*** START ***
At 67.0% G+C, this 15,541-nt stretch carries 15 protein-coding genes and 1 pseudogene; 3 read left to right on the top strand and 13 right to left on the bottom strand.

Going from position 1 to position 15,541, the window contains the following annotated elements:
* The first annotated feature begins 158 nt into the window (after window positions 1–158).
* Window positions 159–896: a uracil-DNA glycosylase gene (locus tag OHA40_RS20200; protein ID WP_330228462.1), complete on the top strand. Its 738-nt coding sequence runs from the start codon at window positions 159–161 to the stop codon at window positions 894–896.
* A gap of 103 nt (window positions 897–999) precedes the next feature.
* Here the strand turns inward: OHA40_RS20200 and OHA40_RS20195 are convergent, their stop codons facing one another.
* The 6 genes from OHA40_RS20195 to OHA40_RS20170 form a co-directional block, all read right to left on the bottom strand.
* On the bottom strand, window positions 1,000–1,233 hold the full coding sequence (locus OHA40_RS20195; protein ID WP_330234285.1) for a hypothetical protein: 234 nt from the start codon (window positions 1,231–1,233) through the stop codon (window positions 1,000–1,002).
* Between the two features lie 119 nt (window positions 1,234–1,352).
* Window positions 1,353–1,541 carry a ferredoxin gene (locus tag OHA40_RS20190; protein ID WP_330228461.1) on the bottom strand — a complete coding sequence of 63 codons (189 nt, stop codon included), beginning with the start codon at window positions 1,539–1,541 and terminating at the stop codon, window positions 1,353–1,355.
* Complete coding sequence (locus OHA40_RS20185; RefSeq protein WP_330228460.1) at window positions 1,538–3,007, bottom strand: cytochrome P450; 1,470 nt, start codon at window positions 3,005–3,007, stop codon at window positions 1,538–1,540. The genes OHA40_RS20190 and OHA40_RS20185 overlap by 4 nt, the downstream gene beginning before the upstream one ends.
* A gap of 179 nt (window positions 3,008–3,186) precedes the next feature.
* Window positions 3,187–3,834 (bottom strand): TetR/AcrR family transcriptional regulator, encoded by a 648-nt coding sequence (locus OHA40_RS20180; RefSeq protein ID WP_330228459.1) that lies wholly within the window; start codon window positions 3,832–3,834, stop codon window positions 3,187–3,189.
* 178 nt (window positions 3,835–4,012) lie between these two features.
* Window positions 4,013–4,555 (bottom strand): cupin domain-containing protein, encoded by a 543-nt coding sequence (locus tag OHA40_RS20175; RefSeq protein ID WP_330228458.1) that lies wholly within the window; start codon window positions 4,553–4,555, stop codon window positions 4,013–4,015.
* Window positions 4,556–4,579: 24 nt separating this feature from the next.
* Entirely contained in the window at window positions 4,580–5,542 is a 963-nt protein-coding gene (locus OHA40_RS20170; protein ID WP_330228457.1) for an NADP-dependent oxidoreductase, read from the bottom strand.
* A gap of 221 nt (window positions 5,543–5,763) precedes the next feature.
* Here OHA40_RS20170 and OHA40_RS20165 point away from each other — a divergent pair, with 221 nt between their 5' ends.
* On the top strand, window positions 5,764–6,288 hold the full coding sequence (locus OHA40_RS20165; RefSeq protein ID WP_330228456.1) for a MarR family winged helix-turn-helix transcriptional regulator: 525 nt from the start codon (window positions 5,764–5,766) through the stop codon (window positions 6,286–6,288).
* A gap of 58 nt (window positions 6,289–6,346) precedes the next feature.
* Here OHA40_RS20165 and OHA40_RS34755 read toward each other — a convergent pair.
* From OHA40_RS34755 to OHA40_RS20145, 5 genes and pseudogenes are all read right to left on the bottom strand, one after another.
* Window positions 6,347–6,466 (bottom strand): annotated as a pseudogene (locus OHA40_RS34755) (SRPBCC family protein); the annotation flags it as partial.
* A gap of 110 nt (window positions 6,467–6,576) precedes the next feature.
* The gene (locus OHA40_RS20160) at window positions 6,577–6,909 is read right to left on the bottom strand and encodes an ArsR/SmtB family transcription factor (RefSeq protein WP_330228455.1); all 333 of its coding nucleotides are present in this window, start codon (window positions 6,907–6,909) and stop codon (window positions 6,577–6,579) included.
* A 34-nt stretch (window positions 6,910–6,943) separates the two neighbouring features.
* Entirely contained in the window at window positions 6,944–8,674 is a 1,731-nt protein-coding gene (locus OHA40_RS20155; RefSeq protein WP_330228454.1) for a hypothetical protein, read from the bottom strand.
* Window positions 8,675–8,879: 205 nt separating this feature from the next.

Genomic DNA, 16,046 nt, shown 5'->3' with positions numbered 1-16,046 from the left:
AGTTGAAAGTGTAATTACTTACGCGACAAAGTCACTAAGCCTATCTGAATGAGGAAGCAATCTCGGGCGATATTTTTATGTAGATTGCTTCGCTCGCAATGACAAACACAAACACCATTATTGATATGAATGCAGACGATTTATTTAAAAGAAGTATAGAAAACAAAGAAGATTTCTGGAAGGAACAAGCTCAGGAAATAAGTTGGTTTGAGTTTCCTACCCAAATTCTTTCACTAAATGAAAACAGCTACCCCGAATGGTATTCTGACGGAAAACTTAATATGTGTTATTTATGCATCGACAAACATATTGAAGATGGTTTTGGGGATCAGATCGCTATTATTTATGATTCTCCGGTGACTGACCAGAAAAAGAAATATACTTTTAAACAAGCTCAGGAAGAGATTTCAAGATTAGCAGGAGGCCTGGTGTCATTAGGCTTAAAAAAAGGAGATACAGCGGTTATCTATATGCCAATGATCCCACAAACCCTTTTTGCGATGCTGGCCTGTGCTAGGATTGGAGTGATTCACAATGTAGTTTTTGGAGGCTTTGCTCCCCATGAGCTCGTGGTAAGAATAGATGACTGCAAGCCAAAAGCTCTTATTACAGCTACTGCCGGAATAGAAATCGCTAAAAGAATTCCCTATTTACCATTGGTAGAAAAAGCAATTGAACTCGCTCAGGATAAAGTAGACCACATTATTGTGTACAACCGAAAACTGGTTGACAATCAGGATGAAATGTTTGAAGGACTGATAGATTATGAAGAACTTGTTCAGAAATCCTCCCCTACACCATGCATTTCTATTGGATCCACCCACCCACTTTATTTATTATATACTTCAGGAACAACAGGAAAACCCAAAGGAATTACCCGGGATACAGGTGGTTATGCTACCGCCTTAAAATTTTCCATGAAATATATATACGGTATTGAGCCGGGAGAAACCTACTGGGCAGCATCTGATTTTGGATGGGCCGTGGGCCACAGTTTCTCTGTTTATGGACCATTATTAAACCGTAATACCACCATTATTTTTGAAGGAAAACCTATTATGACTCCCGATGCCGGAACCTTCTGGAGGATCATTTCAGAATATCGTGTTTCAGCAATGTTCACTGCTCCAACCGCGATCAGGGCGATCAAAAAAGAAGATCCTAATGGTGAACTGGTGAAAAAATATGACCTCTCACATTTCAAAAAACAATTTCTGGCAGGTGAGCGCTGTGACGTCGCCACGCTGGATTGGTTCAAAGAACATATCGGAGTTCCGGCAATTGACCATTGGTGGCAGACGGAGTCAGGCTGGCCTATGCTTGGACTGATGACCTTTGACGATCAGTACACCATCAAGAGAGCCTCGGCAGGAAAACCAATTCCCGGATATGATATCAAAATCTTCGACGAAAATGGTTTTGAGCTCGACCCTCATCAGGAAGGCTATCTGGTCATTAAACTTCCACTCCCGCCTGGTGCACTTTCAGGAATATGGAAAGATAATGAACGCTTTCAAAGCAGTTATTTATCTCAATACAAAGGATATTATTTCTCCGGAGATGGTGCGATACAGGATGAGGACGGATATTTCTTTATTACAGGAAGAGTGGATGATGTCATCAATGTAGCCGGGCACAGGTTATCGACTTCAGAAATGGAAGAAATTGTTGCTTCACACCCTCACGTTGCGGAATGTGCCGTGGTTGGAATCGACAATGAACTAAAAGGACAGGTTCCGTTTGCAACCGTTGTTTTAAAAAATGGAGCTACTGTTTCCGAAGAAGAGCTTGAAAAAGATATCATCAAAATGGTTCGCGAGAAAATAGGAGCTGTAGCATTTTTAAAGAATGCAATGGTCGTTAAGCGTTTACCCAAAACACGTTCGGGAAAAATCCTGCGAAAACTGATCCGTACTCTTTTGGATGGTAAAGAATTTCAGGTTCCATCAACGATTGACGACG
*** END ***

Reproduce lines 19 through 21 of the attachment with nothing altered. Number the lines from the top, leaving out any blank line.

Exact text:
* Here OHA40_RS20170 and OHA40_RS20165 point away from each other — a divergent pair, with 221 nt between their 5' ends.
* On the top strand, window positions 5,764–6,288 hold the full coding sequence (locus OHA40_RS20165; RefSeq protein ID WP_330228456.1) for a MarR family winged helix-turn-helix transcriptional regulator: 525 nt from the start codon (window positions 5,764–5,766) through the stop codon (window positions 6,286–6,288).
* A gap of 58 nt (window positions 6,289–6,346) precedes the next feature.